In review: Dido and Aeneas
Speaking of the Ballet, this is some of the most athletic dancing I've seen them do yet. An actor friend of mine once described period dancing as "just fancy walking". This is proof of the opposite. The lines, shapes and footwork were energetic, clean, and emotionally executed. For once I found the ladies large skirts accented and enhanced their choreography, rather than getting the way of me enjoying their fancy footwork.Read More
Spotlight on: Whitney Mather
"You get a rare opportunity to look into someone else's mind and heart and see the world how they do and it helps me to live with a little bit more grace than I may otherwise. It is also constantly a practice of bettering one's self, not only technically and musically, but personally, and I think that the grit required to look at yourself in such a critical way can only help you to be a better person in your every day life."Read More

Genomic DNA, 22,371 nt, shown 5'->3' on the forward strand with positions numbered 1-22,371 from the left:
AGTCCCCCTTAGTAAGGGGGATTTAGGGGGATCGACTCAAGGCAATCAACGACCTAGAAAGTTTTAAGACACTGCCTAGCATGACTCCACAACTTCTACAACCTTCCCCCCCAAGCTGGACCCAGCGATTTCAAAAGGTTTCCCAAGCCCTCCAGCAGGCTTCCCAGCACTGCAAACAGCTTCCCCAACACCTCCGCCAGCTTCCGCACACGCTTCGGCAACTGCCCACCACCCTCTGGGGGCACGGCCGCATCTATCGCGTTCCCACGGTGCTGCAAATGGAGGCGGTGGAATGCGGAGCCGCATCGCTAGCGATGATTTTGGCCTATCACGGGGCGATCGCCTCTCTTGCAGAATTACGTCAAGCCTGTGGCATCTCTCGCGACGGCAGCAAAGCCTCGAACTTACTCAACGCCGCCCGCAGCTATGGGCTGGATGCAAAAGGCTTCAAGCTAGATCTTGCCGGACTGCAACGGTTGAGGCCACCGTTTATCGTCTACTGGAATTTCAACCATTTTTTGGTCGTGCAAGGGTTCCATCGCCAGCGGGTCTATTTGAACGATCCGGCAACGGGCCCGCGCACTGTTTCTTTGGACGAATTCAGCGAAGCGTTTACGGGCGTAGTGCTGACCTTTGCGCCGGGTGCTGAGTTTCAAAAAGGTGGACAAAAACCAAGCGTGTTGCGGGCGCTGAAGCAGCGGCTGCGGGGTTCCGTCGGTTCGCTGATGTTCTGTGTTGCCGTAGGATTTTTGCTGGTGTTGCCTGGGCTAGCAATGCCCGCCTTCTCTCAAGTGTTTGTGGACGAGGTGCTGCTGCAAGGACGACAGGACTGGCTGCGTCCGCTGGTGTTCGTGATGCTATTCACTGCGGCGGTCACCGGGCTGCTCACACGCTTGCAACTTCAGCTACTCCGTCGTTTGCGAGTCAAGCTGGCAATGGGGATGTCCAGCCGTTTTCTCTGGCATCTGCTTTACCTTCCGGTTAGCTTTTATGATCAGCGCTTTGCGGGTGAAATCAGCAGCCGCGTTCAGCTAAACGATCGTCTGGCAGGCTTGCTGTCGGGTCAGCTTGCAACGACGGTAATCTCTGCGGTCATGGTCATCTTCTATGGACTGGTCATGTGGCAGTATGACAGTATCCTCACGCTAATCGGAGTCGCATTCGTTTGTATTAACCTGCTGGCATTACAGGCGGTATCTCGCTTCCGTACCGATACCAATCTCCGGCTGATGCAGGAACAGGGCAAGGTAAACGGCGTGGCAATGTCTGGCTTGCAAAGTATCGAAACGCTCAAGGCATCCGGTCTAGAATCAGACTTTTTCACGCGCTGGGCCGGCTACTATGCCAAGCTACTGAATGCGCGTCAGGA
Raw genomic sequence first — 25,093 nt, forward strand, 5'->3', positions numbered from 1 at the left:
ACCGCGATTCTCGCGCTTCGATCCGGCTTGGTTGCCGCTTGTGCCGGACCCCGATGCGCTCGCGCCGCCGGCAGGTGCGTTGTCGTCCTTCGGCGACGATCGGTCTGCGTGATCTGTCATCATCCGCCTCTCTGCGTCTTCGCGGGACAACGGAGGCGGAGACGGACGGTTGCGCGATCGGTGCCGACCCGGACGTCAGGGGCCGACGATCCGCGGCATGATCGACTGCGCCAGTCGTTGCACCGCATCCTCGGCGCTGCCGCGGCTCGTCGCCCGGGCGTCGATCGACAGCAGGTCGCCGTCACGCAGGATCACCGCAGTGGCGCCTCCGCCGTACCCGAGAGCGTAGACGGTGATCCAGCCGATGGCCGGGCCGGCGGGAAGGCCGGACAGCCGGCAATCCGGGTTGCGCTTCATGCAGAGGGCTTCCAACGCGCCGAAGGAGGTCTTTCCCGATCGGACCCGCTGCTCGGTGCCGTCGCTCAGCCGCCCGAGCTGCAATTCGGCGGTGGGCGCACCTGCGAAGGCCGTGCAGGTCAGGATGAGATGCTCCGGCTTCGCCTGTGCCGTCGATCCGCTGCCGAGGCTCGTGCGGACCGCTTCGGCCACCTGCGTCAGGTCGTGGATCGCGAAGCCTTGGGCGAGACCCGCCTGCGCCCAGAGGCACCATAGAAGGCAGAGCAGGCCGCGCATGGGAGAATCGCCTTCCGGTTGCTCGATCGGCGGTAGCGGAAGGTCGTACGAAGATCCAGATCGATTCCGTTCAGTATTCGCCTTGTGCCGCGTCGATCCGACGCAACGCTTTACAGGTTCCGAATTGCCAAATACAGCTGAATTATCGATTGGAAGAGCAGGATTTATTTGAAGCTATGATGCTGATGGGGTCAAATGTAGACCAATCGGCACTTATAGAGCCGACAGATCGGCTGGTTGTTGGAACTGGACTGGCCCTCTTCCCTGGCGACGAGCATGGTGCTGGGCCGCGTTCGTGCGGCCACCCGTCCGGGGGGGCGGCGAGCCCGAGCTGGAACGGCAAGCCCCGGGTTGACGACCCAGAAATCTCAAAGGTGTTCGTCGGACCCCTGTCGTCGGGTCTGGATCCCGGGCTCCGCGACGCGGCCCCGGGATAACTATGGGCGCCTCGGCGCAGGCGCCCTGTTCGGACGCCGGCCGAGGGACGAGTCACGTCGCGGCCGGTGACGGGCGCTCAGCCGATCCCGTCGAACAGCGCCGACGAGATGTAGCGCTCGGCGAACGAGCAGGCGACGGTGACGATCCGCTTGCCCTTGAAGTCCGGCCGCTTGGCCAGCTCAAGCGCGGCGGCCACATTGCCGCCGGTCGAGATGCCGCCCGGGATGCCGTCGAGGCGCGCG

Talking with singers: Wallis Giunta
Canadian mezzo-soprano Wallis Giunta spoke to us from St. Louis, between performances of Angelina in La Cenerentola and Rossweise in Die Walküre, both at Oper Leipzig. She's also getting ready to sing Mercédès in Oper Frankfurt's Carmen in July, before returning to Toronto for the title role in Purcell's Dido and Aeneas at Opera Atelier in October.Watch Video
Talking with singers: Meghan Lindsay